On Thursday evening, in fact, I shared how I believe that democracy is a sign for me that God’s reign is coming into this world. The authoritarian governments of kings and dictators and emperors can never be the final shape of God’s kind of reign in this world. We say that Jesus came as king, but we have to realize that that means a very different kind of king. Because God’s reign seeks to bring an equal chance to all of God’s children that they might flourish to their utmost. As we celebrate today, God’s reign is about life. Life! Jesus came to bring abundant life. For everyone! It can never do to have small groups of powerful people in charge to realize their full potentials while most other people have their opportunities restricted, while those especially on the margins languish and die. People like Philip in previous times. That the ideal of our nation begins with the claim “All people are created equal” is a sign to me that God’s reign is slowly but surely coming into the world — even as we as a nation continue to struggle to live into that creed.

Which raises the next question you might have: “OK, even if we grant that there are some signs of God’s different kind of reign coming into the world, why is it taking so long? Why is it so slow and gradual? Can’t God make it happen any faster?” That involves a longer answer that we’ve been addressing in recent sermons,3 and will continue to address, since it is so much a part of the scriptural witness: namely, that God’s reign comes through the power of love, not the power of force. Force gets things done fast. Instead of a few powerful authoritarians being able to force their will upon others, God’s reign comes through the power of love, which never forces itself, otherwise it wouldn’t be truly love. Instead of forcing its desires on others, the power of love seeks to honor the loving desires of others and to help them flourish.

This is why the revitalization of our Gospel messaging can be so timely. I believe that 2024 is a pivotal time for our nation. Will we continue to enable the wonderful experiment of democracy and its drive toward fully realizing the creed of all people being created equal, with equal opportunity at flourishing? Or will we give in to authoritarians who seemingly offer us shortcuts, using force and political violence to make things happen their way, that will ultimately end up with the typical regimes that litter human history, where only the most wealthy and powerful seem to flourish while everyone else languishes. Especially those on the margin. Especially the most vulnerable like Philip. Here’s how his story ended.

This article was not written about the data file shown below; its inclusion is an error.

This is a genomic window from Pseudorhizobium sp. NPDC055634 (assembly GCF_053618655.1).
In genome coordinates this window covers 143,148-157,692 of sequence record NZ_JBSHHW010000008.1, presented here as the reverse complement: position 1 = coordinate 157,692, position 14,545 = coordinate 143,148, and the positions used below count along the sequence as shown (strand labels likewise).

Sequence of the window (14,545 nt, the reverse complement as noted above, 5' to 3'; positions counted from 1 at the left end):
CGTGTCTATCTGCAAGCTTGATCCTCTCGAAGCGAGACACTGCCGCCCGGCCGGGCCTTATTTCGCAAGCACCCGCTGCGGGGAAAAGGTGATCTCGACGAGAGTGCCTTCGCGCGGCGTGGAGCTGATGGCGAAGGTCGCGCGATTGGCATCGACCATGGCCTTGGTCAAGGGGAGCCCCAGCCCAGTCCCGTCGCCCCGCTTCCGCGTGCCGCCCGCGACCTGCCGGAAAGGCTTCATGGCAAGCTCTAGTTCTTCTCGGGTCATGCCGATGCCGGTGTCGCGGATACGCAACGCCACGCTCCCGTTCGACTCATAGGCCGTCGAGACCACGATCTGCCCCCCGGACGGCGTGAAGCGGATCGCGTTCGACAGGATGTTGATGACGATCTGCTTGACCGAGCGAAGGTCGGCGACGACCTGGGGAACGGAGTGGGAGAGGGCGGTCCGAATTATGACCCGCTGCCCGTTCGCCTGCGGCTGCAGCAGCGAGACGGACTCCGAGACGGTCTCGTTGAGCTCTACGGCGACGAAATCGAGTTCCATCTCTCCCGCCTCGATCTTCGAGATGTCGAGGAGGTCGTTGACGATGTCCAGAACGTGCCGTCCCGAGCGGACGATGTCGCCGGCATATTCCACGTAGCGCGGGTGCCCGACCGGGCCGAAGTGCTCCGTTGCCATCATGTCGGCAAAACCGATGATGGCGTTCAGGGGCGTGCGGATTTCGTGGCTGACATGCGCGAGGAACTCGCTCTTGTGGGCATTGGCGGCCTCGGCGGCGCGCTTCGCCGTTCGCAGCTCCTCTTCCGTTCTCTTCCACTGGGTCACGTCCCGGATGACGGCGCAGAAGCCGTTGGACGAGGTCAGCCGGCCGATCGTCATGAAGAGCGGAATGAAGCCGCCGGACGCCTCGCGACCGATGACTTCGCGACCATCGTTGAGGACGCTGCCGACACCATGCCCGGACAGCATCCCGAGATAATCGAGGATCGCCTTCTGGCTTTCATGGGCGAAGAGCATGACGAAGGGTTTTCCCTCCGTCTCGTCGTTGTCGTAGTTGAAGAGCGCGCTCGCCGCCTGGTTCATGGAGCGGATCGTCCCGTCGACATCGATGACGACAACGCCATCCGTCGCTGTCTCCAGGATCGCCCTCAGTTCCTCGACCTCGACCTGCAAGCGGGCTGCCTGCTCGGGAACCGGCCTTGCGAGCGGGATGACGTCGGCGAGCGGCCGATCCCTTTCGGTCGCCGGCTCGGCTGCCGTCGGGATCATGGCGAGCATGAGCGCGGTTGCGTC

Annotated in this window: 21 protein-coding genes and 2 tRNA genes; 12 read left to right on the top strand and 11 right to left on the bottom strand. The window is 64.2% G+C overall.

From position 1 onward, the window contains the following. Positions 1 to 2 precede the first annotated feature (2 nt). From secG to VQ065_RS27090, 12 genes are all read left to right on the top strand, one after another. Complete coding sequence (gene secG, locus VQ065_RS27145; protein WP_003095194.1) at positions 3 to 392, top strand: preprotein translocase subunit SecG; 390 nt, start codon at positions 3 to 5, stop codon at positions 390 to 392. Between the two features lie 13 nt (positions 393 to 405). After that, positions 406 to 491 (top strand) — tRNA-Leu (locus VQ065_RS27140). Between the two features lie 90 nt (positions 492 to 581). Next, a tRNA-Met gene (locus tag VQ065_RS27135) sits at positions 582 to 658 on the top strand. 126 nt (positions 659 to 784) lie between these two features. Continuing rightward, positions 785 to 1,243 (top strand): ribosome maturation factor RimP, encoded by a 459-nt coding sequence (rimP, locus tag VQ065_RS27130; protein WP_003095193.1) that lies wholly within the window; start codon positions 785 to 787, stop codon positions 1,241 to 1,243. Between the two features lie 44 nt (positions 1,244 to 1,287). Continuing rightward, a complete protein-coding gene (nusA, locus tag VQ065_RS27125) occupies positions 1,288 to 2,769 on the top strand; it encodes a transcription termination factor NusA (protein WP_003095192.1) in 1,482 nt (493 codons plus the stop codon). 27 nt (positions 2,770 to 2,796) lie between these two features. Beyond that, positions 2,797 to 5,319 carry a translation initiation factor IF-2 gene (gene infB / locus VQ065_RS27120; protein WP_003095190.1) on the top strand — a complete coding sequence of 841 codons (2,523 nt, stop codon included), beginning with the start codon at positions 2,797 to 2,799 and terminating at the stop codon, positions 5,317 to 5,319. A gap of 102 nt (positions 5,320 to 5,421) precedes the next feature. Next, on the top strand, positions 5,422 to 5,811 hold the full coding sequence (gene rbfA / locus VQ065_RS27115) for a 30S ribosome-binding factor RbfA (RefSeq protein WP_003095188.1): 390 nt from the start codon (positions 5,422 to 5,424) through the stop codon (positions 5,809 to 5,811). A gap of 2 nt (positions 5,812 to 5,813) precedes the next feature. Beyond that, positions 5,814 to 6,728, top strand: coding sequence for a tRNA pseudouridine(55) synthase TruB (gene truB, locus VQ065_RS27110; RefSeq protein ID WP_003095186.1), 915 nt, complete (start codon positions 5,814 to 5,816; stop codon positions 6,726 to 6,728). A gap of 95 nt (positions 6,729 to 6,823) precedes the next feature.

* * * * * * * * * *

Philip has since died. His family had always known he wouldn’t live out a full life-span. Many other things had been wrong with his little body. So, having developed an infection that most children could have quickly shrugged off, Philip died.

He was buried from the church where he had gone to Sunday school.

The day of the funeral his classmates marched up to the altar — but not with flowers to cover the stark reality of death. Nine children with their Sunday school teacher marched to the altar and placed on it an empty egg — an empty, discarded, old panty hose container.

It’s empty! The tomb is empty! Christ is risen indeed! God is doing a new thing through the power of love in Jesus Christ. And the Easter miracle story of Philip is living proof. Do you perceive it? Can you and I invite our family and friends and fellow citizens to see it, too, and welcome them to join in with us? To living into what we pray so often: your kingdom come, your will be done, on earth as in heaven. Amen

Paul J. Nuechterlein
Bethania Lutheran Church,
Racine, WI, March 31, 2024

Facebook Live (sermon begins at 25:00): https://fb.watch/raBvmdwQYZ/


1. The story of Philip is based on “One Egg Was Empty,” by Harry Pritchett, Jr., from The Lutheran magazine (April, 1983), pp. 10-11. An online version can be found at the Christianity Today website (subscription required): http://www.christianitytoday.com/le/1985/summer/85l3113.html

2. We began exploring revitalization of the basic Christian message in the Epiphany Season, especially beginning Epiphany 3B.

3. The difference between the power which human beings typically rely on, the power of force, and God’s power of love is a theme that’s been rather consistent over the past couple months — also related to the difference in politics between God and human beings, a politics of healing and new life vs. a politics of division, conflict, punishment, and the use of force. See a sampling of sermons: Epiphany 4B, Epiphany 5B, Lent 5B, Palm/Passion B, Good Friday.